Studies have also shown that people with a genetic inclination to alcohol abuse may present lesser or different warning signals from their brain on when to stop drinking. To add, these people also were found to have atypical levels of serotonin — which is a mood-regulating neurotransmitter that is closely linked to depression. 

Hereditary Disease

Although it has been theorized that the offspring of alcoholics have almost about four times the chances of developing alcohol use disorder later in life, a 2011 survey results prove otherwise. Fewer than 50percent of those surveyed had developed alcoholism. This could be due to a straightforward answer: perhaps they did not inherit those genes. Another possibility is that perhaps they were nurtured by the environment they grew in, in this case, a household with alcoholic parents. 

Based on statistics, children who grow up in a household with at least one alcoholic parent are more likely to develop alcohol use disorder later in their lives. It is important to note that it does also depend on how close relatives are — for example, extended relatives like an uncle who struggles with the disorder, do not have the same power of influence on the child.  In another case, learned behavior from growing up in an alcoholic environment is another viable reason for how genes are expressed and how perceptions of alcohol are formed. 

Even in the absence of a genetic component, a person is still as vulnerable to developing an inclination to alcoholism due to their environment. Other contributing environmental factors include drinking at a young age, having a history of abuse, and struggling with mental health issues. People who drink while still at an adolescent age have a higher chance of abusing alcohol later in their life. Secondly, people who grew up in an abusive household — especially those who were exposed to verbal, physical, or sexual abuse — have a higher tendency to develop alcoholism as adults. Lastly, people with mental health problems like depression or anxiety tend to turn to alcohol to “feel better”, which could then cause an addiction due to forming a dependence on the substance.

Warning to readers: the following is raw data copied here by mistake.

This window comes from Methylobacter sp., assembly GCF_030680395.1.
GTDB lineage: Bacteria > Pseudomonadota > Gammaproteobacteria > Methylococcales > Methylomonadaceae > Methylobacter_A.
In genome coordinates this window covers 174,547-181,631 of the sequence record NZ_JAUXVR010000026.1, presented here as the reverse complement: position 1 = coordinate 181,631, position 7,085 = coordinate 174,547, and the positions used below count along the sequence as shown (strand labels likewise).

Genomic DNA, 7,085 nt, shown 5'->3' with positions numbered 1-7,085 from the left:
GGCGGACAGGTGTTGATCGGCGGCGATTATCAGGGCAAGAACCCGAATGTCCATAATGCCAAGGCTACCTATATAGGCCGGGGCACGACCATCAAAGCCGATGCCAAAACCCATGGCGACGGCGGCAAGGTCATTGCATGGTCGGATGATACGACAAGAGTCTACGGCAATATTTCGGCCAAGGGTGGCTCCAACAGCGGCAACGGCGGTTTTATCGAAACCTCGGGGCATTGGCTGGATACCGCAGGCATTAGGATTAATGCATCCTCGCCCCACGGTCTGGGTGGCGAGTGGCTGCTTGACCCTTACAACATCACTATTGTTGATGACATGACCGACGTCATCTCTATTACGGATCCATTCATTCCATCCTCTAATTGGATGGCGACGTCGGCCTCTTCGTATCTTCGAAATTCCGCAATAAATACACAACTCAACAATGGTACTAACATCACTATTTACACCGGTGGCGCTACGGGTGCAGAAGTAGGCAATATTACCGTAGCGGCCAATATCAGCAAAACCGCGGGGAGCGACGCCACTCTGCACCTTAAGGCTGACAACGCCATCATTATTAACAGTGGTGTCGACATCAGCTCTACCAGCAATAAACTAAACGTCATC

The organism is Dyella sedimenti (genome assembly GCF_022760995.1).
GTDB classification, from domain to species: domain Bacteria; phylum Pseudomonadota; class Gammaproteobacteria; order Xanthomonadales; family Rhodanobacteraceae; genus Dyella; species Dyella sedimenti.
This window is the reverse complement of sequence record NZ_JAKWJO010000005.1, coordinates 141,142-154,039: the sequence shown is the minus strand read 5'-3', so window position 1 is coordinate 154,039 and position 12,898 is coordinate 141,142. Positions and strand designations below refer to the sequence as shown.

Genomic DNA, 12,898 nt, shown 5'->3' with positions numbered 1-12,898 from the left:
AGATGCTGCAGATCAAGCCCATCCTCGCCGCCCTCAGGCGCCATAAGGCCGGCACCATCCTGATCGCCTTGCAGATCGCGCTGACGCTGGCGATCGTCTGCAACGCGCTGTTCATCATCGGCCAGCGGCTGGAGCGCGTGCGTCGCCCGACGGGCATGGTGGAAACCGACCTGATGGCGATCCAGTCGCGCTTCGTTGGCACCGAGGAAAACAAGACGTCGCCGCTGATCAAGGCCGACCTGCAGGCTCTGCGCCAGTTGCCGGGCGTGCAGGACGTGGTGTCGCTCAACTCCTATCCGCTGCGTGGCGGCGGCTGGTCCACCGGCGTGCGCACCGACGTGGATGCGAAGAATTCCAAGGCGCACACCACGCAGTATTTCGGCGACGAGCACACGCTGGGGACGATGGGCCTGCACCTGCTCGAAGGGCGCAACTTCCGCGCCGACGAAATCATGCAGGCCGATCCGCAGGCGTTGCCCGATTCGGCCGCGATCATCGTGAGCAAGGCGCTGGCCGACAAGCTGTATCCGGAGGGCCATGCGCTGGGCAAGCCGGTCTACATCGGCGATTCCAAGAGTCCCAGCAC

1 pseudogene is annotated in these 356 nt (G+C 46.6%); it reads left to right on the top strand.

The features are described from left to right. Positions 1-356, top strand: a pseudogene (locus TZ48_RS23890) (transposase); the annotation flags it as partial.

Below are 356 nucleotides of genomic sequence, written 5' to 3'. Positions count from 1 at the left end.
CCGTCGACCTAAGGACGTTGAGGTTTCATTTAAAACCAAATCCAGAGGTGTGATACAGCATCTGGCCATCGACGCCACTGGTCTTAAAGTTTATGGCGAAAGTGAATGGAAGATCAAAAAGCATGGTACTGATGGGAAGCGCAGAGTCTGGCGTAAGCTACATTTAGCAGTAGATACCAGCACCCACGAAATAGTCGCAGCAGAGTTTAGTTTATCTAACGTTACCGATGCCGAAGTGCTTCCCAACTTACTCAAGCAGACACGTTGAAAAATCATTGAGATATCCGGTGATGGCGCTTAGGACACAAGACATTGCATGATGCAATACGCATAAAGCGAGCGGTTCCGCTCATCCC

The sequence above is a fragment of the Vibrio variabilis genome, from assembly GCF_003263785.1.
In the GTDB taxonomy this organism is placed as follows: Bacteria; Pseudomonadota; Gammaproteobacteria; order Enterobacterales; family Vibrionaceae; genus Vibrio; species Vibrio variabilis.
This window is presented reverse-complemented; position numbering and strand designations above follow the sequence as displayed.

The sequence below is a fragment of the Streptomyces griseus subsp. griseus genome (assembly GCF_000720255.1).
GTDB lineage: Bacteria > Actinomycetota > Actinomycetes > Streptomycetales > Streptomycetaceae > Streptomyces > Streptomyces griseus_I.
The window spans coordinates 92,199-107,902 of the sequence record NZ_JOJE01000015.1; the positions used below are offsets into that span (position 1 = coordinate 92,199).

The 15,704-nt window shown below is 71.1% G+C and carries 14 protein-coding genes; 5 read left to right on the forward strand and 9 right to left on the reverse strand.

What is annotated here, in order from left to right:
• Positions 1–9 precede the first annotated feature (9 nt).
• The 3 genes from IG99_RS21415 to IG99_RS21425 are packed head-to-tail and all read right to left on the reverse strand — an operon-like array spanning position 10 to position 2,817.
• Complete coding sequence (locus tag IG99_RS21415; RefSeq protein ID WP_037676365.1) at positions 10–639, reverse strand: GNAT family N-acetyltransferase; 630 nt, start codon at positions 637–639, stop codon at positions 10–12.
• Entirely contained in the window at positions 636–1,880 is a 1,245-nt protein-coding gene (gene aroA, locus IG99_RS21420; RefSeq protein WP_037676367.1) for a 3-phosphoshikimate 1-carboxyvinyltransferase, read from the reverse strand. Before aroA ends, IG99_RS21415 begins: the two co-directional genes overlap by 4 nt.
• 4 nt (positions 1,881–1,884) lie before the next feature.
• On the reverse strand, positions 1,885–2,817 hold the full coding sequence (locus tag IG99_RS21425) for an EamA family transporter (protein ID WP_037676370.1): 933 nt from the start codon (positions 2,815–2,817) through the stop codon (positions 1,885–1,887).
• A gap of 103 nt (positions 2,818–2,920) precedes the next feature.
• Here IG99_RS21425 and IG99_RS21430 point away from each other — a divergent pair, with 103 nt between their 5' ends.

Social drinking is a very prominent activity in the United States. It is known that many turn to alcohol to relieve stress. According to the Centers for Disease Control and Prevention (CDC), men are found to consume alcohol more than women do. The CDC states that between 1997 and 2015, men’s alcohol consumption was equivalent to a day in a month as compared to women. They also noted that despite this statistic, they started to notice an upward trend in women’s consumption of alcohol. 

How to Manage Alcoholism

To conclude, alcohol use disorder can be caused by either genetics, heredity, or environmental factors. However, with proper medical supervision and rehabilitation, those suffering from the disorder still have a chance to end their addiction. 

About Carson Derrow

My name is Carson Derrow I'm an entrepreneur, professional blogger, and marketer from Arkansas. I've been writing for startups and small businesses since 2012. I share the latest business news, tools, resources, and marketing tips to help startups and small businesses to grow their business.